My dad, Reuben Soldinger, was ill for nearly two years. His mind was confused about many things. Sometimes he thought he was at a hotel, not in a nursing home. Often he didn’t recognize my mother. Some days, he thought his son was his brother. But he was so much more than his forgetfulness. He was clever. He maintained a sense of humor. He still had a sense of amazement. He remained engaged in life.
His confusion defined his existence. He knew he was confused at least half of the time and wondered what he could do about it. He looked for the train, or he tried to do his job, or he would give a speech. But confusion was where he lived. He didn’t know his age, the year, or his surroundings, but he did know that he could still have an impact on things. He knew it until his last days.
On this path he went forward with his heart. His mind no longer shielded him from feelings that he didn’t want to face. Every emotion was authentic. There was truth in his interactions. Each moment was new, but it was also full of love, anger, or fear, and he had to travel through it.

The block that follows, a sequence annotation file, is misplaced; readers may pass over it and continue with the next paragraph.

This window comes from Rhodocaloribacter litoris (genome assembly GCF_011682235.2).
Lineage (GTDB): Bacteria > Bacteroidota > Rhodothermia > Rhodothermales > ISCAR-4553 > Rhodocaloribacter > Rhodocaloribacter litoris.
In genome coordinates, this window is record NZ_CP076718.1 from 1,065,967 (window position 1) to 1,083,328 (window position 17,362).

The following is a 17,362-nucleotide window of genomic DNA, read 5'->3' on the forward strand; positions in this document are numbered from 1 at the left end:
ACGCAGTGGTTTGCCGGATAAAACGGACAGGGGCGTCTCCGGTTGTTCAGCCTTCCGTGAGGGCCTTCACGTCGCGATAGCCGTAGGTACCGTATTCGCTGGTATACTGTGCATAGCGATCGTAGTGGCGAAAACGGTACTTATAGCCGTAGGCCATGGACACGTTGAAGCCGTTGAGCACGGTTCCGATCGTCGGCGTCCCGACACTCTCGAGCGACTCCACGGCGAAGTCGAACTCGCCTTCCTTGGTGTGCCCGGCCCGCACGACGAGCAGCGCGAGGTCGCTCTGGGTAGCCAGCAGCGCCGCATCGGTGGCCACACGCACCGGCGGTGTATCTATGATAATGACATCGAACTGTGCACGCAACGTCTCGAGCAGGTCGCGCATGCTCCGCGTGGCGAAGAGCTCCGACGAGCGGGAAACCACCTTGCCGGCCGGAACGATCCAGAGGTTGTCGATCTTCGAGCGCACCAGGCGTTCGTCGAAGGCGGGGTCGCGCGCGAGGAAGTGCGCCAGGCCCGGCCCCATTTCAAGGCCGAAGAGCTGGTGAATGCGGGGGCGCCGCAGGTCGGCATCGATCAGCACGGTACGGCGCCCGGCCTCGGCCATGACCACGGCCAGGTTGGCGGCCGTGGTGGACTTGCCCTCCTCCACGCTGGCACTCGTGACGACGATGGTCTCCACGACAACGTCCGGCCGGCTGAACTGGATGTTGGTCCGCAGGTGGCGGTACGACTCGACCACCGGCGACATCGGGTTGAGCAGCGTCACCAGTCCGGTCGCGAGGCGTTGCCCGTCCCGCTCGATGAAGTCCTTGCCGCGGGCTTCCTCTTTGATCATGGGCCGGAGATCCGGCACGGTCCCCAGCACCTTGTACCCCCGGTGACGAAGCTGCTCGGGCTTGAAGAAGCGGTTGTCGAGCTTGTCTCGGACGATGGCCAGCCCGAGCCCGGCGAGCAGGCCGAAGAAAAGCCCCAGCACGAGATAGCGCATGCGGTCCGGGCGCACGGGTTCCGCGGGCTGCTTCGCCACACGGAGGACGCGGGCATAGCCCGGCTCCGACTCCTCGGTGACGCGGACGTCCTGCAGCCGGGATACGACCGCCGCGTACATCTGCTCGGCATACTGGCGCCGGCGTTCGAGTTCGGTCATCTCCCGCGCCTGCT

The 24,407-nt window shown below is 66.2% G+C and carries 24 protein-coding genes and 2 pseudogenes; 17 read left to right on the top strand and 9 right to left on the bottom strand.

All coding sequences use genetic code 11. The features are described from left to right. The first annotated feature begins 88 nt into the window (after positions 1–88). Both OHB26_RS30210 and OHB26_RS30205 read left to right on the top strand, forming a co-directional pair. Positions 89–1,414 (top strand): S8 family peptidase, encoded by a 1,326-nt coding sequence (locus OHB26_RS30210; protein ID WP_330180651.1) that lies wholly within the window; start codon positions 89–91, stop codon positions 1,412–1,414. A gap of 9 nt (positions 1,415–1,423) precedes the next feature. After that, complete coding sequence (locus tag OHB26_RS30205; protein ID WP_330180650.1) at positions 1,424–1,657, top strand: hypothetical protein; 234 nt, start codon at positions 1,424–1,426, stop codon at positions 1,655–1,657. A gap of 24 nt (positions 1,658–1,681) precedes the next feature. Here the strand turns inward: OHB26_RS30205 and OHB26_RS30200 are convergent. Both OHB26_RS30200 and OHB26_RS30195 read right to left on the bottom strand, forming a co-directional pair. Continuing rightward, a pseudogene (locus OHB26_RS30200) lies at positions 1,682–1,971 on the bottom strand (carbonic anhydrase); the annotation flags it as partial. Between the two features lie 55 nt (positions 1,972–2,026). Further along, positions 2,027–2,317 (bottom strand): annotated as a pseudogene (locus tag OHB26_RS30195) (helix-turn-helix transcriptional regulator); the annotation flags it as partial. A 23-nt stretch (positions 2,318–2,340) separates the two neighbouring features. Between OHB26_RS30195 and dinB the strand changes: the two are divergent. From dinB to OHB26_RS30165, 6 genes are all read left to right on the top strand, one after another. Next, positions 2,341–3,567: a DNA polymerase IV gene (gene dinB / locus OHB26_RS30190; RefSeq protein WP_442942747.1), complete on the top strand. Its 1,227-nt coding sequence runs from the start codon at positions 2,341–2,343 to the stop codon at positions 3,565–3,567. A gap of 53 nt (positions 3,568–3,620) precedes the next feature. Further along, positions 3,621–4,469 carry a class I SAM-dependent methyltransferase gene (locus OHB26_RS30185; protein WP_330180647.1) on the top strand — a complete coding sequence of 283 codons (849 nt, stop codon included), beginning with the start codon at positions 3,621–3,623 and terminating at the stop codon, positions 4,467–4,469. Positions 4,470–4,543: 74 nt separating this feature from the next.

Through this journey with my father I have been transformed. I walked the narrower path of being awake to the present moment. Before his illness, I had a very good relationship with my dad. Yes, it was laced with dramatic teenage strife, miscommunications as adults, some disagreements and sometimes a lack of real understanding; but mostly he was my primary source of support and my loving guide for how to be in the world. Our relationship, as is true in most relationships, relied on past history for understanding each other. As this became less available during his illness, I had the opportunity to see and hear him differently. The pain and the tragedy of it all was there, but so was the heart’s ability to love, and the ability to see and hear his spirit, and this became the avenue for many unexpected gifts.
Dad changed. And he grew. Growing happens all throughout life, even at the end. I recognized his spiritual and emotional shifts and asked many questions along the way. How does one walk with someone who doesn’t function within the social norms? How do I see to the needs of my beloved parent? And most important, how can I accompany him?
Accompanying Dad on this journey has been an honor. This writing is a tribute to who he was as a human being and a tribute to the growth that happens in every moment of life.
Thank you, Dad.